Lanarkshire, also called the County of Lanark, was an historic county in the central Lowlands of Scotland.
Pollokshields is an area in the Southside of Glasgow, Scotland. Its modern boundaries are largely man-made, being formed by the M77 motorway to the west and northwest with the open land of Pollok Country Park and the Dumbreck neighbourhood beyond, by the Inverclyde Line railway and other branches which separate its territory from the largely industrial areas of Kinning Park, Kingston and Port Eglinton, and by the Glasgow South Western Line running from the east to south, bordering Govanhill, Strathbungo, Crossmyloof and Shawlands residential areas. There is also a suburban railway running through the area.
Shawlands is an area of Glasgow, Scotland, located around 2 miles south of the River Clyde. The area has an approximate population of 7000, with over 82% dwelling in flats, 74% owner occupied and 79% living alone or with one other person.
Govanhill is an area of Glasgow, Scotland. Historically part of Renfrewshire, it is situated south of the River Clyde between the Gorbals, Pollokshields, Strathbungo, Crosshill, and Queen's Park. The council ward has boundaries of Dixon Avenue and Dixon Road to the south, Victoria Road to the west, Butterbiggins Road to the north, and Aikenhead Road to the east. Govanhill had the status of a police burgh between 1877 and 1891 before becoming part of the City of Glasgow. Since 2007, it has fallen under the Southside Central ward of Glasgow City Council.
Newlands is a suburb in the south side of Glasgow, Scotland. The area is mainly residential in character. Shawlands and Langside lie to the north of the district, Pollokshaws and Auldhouse to the west, Giffnock to the south, and Merrylee and Cathcart to the east.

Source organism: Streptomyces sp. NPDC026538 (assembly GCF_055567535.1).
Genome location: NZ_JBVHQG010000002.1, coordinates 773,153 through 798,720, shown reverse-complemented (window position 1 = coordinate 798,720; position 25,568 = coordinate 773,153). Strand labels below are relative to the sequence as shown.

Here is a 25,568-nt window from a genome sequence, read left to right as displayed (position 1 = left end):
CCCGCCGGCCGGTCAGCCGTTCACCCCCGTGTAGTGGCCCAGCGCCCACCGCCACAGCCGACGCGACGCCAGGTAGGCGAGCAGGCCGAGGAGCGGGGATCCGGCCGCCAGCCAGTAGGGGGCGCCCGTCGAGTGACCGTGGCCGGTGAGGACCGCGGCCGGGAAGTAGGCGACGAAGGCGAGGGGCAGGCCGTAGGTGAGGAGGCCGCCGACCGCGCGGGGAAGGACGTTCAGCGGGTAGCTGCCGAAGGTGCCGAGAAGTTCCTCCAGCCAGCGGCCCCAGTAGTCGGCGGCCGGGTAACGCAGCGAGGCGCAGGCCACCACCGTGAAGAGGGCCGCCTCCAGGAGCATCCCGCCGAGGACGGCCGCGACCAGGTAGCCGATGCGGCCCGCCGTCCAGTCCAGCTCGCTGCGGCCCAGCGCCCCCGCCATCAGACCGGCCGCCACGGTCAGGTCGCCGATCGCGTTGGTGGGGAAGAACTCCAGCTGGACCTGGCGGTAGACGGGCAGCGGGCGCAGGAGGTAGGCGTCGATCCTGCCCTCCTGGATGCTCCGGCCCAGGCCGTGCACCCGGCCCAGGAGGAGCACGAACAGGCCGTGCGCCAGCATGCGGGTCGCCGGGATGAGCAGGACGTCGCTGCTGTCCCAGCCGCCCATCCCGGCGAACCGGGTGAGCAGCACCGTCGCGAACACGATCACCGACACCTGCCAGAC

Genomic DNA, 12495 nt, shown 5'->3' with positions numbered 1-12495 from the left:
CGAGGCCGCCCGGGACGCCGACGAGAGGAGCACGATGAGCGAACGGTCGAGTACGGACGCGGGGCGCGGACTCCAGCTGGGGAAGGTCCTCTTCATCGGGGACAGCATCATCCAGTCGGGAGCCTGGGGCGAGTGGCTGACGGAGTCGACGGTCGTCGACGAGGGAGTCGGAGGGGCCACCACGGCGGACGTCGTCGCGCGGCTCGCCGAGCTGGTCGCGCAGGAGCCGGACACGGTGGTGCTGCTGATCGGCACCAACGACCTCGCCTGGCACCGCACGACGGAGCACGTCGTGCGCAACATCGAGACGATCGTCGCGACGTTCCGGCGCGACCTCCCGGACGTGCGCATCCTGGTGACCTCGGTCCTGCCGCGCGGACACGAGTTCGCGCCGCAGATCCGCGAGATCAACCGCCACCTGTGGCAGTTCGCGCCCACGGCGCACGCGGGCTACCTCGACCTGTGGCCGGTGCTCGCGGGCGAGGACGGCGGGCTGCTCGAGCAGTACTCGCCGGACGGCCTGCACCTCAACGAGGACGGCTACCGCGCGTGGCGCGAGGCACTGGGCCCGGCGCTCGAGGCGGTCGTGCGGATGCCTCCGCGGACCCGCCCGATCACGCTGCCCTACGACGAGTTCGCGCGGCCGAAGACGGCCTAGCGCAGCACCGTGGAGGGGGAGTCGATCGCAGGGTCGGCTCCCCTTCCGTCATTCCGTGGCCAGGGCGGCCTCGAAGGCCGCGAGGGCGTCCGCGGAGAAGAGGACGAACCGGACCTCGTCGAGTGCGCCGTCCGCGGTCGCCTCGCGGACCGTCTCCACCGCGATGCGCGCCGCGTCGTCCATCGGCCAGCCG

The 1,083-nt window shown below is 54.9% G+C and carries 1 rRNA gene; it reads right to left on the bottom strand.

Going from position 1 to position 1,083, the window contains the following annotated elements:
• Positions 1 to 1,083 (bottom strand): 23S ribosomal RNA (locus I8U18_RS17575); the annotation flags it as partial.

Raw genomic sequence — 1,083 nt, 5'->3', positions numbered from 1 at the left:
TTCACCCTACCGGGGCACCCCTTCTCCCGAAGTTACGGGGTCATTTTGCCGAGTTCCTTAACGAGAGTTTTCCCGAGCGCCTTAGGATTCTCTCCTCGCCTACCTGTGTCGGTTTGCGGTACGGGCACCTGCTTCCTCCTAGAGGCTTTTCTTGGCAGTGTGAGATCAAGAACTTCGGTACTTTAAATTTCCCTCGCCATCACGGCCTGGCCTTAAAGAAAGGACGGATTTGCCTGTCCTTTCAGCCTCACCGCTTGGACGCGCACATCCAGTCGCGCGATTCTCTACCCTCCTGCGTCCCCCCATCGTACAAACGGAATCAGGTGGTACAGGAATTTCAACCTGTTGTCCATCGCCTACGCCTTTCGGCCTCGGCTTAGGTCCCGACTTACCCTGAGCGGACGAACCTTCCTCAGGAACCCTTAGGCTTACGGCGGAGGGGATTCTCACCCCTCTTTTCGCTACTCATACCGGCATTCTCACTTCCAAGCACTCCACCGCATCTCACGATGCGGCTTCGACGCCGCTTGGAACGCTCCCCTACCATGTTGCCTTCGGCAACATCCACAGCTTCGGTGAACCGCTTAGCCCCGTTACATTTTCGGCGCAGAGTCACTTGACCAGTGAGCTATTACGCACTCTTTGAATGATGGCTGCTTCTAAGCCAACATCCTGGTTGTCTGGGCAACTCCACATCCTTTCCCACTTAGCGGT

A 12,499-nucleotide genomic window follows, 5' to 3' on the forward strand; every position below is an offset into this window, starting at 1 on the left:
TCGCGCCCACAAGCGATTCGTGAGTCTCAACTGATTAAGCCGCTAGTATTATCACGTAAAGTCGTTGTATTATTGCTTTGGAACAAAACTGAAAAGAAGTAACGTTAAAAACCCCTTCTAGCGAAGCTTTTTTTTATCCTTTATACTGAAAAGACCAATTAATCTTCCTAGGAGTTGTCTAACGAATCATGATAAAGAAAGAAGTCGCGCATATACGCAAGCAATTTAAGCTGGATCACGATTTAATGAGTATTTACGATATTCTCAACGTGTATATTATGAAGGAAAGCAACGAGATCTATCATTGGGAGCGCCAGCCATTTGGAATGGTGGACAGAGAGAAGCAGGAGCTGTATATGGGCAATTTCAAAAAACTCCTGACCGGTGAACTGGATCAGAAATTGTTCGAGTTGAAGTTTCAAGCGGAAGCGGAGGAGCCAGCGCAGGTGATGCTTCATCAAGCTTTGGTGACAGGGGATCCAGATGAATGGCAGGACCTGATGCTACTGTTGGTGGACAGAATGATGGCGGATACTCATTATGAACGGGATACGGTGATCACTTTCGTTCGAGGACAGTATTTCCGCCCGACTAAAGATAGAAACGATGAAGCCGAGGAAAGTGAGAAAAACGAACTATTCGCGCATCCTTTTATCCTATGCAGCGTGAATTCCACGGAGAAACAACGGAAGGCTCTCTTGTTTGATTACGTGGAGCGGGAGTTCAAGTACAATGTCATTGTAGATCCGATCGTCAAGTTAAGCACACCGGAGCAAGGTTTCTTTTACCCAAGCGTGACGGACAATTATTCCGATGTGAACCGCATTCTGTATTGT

Tradeston is a small district in the Scottish city of Glasgow adjacent to the city centre on the south bank of the River Clyde.
The Glasgow Museum of Transport in Glasgow, Scotland was established in 1964 and initially located at a former tram depot in Pollokshields. In 1987 the museum was relocated to the city's Kelvin Hall, then moved to its current location in the Riverside Museum building at Glasgow Harbour in 2011.
First Glasgow is the largest bus company serving the Greater Glasgow area in Scotland. It is a subsidiary of FirstGroup. The company operates within the area covered by the Strathclyde Partnership for Transport, a public body responsible for helping to co-ordinate public transport services in the Greater Glasgow area.
The Polloc and Govan Railway was an early mineral railway near Glasgow in Scotland, constructed to bring coal and iron from William Dixon's collieries and ironworks to the River Clyde for onward transportation.
The Cathcart District Railway was proposed to serve the arising demand for suburban residential travel on the south side of Glasgow, Scotland. It was planned as a loop running to and from Glasgow Central station, but at first only the eastern arm, to Cathcart via Queens Park, was built, opening in 1886. The western arm was opened in 1894 and trains operated round the loop. A frequent passenger train service was operated, and there was also a limited goods and mineral operation.
Glasgow Corporation Tramways were formerly one of the largest urban tramway systems in Europe. Over 1000 municipally-owned trams served the city of Glasgow, Scotland with over 100 route miles by 1922. The system closed in 1962 and was the last city tramway in Great Britain.